Malvinas curriculum helps Argentina revive Falklands claim
Residents of the Falklands vote today and tomorrow in a referendum that's expected to reaffirm the population's desire to remain an Overseas British Territory.
In a sunny classroom in rural Argentina, a teacher stands in front of a group of primary school students in white coats.Skip to next paragraph
In Pictures Much ado about the Falklands
Subscribe Today to the Monitor
Behind her two maps pasted on the chalkboard display Argentina and the wing-like shape of a group of 800 tiny islands Argentines contend are being illegally occupied by the United Kingdom.
“Would I need a passport to go to Tierra del Fuego?” the teacher asks.
“No,” students say.
“Then why is a passport required to go to Malvinas?”
“Because it’s dominated by the English.”
This exchange during a geography lesson in a documentary that aired on public television late last year is part of Argentina’s revamp of school curriculum in order to revive sympathy for the republic’s longstanding claim to what it calls the Malvinas, otherwise known as the Falkland Islands, that lie 310 miles across the south Atlantic from Argentine Patagonia.
The campaign is part of a broader effort by the administration of President Cristina Fernández de Kirchner to assert sovereign rights to potentially lucrative natural resources in the Falklands territory and Antarctica.
A disputed history
How the islands came to belong to Great Britain, some 8,000 miles away, is a taught history that diverges greatly depending on perspective.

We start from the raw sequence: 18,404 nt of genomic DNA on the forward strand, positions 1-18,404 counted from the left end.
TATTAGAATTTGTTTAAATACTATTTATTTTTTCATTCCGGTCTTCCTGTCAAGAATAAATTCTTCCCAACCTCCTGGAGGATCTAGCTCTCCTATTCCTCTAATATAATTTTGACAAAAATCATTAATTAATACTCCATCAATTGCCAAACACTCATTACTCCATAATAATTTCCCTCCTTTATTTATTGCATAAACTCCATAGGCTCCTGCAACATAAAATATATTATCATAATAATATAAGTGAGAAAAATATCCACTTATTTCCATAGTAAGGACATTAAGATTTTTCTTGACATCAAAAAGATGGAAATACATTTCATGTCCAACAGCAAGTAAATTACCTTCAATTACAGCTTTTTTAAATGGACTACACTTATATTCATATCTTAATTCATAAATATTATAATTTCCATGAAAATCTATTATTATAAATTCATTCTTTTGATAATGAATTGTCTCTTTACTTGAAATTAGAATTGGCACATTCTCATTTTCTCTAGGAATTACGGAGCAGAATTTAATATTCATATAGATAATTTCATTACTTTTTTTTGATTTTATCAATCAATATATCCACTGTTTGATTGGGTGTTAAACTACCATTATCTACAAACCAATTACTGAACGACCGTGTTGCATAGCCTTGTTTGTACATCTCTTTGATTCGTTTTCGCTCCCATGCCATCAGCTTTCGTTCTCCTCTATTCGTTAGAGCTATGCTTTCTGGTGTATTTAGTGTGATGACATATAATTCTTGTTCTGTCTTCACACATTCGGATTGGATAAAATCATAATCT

Mrs. Kirchner has framed Britain’s takeover as “a blatant example of 19th-century colonialism” while Falklanders, some of whom trace back nine generations on the islands, say that they are proud of their British heritage.
Argentina says it inherited the islands from Spain after winning its independence in 1816 only to be plundered by British pirates 17 years later.
Argentina’s so-called revisionist historians have reclaimed Antonio “El Gaucho” Rivero, once a condemned figure in Argentina’s history as the leader of a murderous rebellion in the Falklands, as a patriot. Mr. Rivero, hired by French merchant Luis Vernet to work in a settlement that was sold to him by the United Provinces of the River Plate, the predecessor to the Argentine republic, murdered the settlement’s five commanders, the event that triggered Britain’s return to enforce its claim.
In a recent episode of “Zamba’s Amazing Tour,” a popular children’s show produced by a state-run animation company in which a little boy revisits key moments in Argentina’s history, Zamba travels back to 1982 to learn why the islands are Argentine and the injustice of the British occupation.
“There are countries that think they own the world," an Argentine fighter pilot tells Zamba.
Jan Cheek, a member of the territory’s legislative assembly who oversees education, condemns such programming as “almost indoctrination.”
Falkland Islanders, whose educational system is modeled after the British, are not taught about the sovereignty dispute until they reach high school, Cheek says.
Unlike Argentine students, who are taught that the British invaded the islands in 1833, islanders learn in classrooms that the British never gave up its claim, originating from an Englishman’s discovery in 1592, and had no colonial interests because the islands were empty when they arrived.
“The accusation that we expelled an Argentine population is not correct because there was no indigenous population. The people who were expelled in 1833 were a small garrison from South America of several nationalities who had been behaving riotously, killed the commanding officer and were shipped back. But all the civilians who had settled on the islands in prior years were invited to stay,” Cheek says.